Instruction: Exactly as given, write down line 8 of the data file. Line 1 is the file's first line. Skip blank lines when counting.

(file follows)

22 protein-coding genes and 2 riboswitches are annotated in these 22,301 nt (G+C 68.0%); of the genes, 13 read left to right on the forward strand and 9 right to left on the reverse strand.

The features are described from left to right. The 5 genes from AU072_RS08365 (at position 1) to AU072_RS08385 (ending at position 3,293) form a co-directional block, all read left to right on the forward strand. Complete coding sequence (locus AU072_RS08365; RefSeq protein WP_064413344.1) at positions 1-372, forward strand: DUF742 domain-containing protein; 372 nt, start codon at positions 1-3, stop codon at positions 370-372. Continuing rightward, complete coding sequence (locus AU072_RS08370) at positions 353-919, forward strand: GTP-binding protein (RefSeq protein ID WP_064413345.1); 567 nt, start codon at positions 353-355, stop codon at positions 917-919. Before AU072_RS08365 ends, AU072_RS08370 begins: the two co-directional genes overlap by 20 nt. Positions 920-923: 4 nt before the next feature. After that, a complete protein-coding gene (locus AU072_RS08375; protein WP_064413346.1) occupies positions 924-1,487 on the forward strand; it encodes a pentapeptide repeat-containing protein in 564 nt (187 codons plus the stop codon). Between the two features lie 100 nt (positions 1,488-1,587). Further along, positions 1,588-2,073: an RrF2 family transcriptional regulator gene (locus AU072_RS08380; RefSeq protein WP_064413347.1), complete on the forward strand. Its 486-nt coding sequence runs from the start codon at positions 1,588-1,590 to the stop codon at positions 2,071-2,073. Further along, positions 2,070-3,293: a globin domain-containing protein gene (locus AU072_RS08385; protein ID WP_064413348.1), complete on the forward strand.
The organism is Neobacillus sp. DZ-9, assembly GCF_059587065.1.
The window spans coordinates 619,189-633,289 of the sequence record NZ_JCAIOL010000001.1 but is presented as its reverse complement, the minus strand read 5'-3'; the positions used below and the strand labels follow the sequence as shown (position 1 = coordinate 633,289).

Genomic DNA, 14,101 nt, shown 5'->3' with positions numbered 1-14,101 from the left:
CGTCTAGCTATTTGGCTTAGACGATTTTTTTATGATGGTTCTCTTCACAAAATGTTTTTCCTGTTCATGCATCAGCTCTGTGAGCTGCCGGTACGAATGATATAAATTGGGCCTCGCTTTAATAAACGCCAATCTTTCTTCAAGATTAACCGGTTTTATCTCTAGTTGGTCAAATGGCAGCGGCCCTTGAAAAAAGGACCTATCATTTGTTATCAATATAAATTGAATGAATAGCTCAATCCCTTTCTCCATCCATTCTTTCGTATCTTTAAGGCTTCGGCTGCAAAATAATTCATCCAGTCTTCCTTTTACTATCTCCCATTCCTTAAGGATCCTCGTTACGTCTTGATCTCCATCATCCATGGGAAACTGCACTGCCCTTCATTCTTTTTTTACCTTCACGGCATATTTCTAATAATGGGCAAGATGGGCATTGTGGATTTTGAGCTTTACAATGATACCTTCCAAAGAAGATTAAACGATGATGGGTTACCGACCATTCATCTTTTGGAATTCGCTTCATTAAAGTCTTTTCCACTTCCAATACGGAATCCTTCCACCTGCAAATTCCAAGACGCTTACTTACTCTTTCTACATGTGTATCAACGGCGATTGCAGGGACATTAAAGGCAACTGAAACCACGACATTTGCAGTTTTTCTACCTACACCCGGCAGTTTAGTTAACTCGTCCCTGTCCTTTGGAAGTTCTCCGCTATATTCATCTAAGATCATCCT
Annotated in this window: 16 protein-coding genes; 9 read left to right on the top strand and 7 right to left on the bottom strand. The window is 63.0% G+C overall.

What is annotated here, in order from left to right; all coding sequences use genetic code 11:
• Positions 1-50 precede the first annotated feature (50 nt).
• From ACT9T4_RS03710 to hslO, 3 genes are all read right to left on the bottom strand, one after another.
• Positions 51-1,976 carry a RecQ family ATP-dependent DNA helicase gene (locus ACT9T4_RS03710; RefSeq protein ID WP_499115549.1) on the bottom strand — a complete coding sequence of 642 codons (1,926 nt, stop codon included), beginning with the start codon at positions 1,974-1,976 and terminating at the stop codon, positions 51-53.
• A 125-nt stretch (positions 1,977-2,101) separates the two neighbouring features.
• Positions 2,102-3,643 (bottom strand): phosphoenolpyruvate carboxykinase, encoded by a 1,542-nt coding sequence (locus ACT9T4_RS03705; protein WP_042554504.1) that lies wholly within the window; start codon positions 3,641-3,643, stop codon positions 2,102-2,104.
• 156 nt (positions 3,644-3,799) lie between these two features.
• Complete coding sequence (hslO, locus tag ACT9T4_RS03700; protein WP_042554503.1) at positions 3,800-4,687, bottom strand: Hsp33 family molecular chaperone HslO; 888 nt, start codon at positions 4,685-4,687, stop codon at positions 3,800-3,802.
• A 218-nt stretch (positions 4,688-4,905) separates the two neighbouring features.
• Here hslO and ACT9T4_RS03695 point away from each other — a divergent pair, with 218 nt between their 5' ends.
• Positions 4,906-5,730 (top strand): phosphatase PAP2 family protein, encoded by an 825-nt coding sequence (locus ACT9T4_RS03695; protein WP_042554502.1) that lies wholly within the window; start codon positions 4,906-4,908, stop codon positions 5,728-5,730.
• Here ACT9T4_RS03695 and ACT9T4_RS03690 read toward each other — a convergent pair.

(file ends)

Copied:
What is annotated here, in order from left to right; all coding sequences use genetic code 11: